The story of' Spartacus is familiar to most of our readers. II: Dr. BIRD'S tragedy, lie is represented as consenting to light in the arena only upon condition that his wife and child, who also had been made slaves, should be purchased by his own master; and the revolt of the gladiators is brought about by the Prtetor trying to compel Spartucus to .fight with his own brother. Spartacus heads an army of* revolted slaves, and is at first victorious; but divisions amongst the leaders cause the defeat of his troops; and finding his wife and child are slain, he rushes into the thick of the fight, and falls covered with wounds.
Of the merits of' the tragedy, the less said the better. The interest centres wholly in Spartacus, who is almost constantly before the audi- ence; yet it affords the actor but small scope; nod by its want of con- nexion, progression, and interest, does little towards exciting an interest in the fate and fortunes of the hero. These are drawbacks which Mr. FORREST should have the full benefit of; but even with this allowance we think Le is entitled to very moderate praise ; judging from what be made of the few opportunities he had for the display of fine acting. His yearnings for his native country—his unexpected meeting with his wife and child, whom he had given up as dead—the discovery of his brother in the person of his intended antagonist in the arena—the part- ing from his family, and his hearing the tidings of their death from the lips of his dying brother—all these are situations which, however feebly wrought up by the dramatist, give occasion for the manifestation of such deep and strong feeling, that, if the actor possessed an ordinary share of sensibility and pathos, would be sure to carry the sympathy of the audience with him. Iti each and all of these scenes, Mr. FORREST evinced a want of spontaneous heart-felt emotion, which was poorly substituted by violent efforts to depict agony of soul by choking utterance, gasping breath, and contortions of feature and limb. His ex- pression of endearment is more like canting or coaxing: in slit:at, his simulation of feeling and passion is merely mechanical. His hands and his whole frame shake with seeming agitation, and he gives vehe- ment utterance to words of violent meaning ; but he never lures his self-possession, and the next moment he appears cool and collected as if nothing had happened. Occasionally he imitates the compressed energy and fixed determination of KEAN'S manner, particularly in the delivery of points of sarcasm ; but without its force and withering effect. Animal strength and physical power are his sole characteristics. It is needless to add, that in refinement and elevation of sentiment, Mr. FORREST is utterly deficient. In a word, he is a vigorous melodramatic actor. We should rank him with HENRY WA LLACK, whom he often reminded us of; though we think WALLACK would play the part of Spartacus with more earnestness and less appearance of effort. Mr. FO BREST, however, should appear in a better drama, and a character frumhtu' to the English public and suitable to his powers— William Tell, for instance. His range is evidently limited ; and we fear there are but few principal characters in SIIAKSPE A RE that he wuuld essay with much chance of success.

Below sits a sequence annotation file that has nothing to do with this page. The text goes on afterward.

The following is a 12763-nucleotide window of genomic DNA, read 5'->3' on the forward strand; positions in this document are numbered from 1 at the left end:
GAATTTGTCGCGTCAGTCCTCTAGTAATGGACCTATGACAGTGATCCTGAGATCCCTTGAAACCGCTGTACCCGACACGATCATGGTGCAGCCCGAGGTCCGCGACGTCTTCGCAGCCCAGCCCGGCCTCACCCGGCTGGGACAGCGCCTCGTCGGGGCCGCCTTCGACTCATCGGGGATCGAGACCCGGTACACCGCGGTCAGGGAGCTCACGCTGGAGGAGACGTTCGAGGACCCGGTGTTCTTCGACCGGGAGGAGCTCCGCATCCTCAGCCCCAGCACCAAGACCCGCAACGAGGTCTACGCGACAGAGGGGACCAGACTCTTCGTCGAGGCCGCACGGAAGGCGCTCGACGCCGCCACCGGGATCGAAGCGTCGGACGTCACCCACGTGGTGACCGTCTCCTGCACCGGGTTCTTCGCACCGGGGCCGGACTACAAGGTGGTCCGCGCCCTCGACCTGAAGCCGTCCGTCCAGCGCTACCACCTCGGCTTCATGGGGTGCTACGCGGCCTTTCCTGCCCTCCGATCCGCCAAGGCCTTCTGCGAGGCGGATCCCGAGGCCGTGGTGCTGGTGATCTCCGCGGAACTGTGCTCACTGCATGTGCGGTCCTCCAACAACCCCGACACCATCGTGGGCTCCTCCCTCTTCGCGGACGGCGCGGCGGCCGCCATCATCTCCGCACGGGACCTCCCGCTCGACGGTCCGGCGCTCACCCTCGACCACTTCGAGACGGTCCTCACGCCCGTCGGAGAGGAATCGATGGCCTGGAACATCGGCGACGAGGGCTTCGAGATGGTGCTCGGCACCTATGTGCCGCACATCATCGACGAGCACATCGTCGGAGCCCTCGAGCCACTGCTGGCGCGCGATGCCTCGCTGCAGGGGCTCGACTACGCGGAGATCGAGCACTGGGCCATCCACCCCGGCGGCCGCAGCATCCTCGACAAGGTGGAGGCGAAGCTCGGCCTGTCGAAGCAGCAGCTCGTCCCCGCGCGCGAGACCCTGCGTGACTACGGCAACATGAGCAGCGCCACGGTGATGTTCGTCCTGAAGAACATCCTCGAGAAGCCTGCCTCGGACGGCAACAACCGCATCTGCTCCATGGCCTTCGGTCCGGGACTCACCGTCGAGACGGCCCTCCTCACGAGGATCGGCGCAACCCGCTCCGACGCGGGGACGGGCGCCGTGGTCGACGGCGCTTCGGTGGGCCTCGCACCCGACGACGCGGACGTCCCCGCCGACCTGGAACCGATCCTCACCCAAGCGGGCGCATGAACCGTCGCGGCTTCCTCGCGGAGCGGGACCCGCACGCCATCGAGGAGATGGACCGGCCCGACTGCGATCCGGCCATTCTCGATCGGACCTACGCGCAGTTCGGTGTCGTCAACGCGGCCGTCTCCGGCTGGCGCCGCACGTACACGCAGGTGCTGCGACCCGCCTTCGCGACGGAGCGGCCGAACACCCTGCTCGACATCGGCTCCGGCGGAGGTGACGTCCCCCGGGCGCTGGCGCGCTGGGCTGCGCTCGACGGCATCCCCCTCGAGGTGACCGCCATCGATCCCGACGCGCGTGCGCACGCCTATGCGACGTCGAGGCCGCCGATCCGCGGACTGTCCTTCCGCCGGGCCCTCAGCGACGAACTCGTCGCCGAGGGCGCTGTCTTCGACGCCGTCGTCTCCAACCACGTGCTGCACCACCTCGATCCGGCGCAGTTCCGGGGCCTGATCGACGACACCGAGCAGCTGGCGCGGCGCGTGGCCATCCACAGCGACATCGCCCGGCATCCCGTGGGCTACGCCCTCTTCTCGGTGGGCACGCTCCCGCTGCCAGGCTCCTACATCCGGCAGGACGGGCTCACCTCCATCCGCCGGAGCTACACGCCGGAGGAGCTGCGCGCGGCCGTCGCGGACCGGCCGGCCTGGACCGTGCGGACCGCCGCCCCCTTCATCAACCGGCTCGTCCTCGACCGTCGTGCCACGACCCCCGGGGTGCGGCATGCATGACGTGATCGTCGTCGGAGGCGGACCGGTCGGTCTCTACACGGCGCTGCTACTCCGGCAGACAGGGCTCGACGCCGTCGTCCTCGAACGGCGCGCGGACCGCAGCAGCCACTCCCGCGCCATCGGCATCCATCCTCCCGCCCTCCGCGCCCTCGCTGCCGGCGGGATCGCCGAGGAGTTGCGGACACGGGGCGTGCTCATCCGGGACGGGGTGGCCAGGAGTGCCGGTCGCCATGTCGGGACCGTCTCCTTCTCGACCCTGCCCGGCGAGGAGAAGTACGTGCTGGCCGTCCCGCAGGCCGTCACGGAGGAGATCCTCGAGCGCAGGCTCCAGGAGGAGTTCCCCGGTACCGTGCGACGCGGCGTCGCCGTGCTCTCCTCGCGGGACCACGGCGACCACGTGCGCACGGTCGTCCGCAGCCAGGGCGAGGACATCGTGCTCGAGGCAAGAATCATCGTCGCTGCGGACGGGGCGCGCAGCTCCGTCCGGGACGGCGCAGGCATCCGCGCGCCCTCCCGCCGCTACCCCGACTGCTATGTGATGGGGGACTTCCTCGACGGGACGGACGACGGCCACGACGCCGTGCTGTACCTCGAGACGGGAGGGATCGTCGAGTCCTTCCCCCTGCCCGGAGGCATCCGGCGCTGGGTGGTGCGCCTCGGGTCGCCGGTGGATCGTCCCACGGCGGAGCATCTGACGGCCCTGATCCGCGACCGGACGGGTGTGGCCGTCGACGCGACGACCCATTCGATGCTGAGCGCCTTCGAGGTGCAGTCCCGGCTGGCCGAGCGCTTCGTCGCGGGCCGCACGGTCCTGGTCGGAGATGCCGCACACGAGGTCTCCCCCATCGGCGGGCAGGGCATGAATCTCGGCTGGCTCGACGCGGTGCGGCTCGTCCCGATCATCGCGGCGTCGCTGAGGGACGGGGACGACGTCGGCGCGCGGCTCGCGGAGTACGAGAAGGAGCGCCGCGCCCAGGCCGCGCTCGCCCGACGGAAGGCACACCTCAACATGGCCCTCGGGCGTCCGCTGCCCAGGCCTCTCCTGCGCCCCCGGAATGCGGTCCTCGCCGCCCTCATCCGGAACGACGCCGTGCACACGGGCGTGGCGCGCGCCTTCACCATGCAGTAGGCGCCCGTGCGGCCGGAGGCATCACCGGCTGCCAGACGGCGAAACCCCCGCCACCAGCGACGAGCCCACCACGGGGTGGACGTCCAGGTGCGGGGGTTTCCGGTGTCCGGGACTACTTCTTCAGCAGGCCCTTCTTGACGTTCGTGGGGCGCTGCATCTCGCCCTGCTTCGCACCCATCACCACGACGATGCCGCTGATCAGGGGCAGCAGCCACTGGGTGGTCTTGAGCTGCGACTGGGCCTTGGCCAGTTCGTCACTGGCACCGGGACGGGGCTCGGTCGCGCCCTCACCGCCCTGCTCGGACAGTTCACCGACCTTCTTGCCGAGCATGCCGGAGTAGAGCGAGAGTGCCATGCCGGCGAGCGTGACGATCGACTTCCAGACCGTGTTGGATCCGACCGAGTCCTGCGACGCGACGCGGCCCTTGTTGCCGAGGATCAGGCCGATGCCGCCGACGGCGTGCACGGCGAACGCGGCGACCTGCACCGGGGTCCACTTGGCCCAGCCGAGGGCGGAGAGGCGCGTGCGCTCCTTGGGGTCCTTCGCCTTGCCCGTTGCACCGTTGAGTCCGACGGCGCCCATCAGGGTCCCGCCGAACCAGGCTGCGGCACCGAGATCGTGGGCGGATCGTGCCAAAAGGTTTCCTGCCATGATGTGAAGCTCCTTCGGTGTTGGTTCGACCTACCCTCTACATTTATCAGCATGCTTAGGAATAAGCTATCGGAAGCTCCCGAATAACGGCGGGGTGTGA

Mr. FORREST was well supported by COOPER, who played Phase.. rius, the brother of Spartaeus, with energy arid feeling. WARM per- sonated the Prtetor Crassus with propriety. Still higher praise is due to Miss Hummel' and Mrs. HOOPER ; who, though they mid only to be plaintive, performed that little they had to do with a delicacy and ten- derness that was quite touching. We welcome these ladies back to the London stage, and hope soon to see their powers developed to better advantage. Miss Ilennaufs merits have not been generally appreci. ated ; but she has now a &is opportunity of displaying her talents.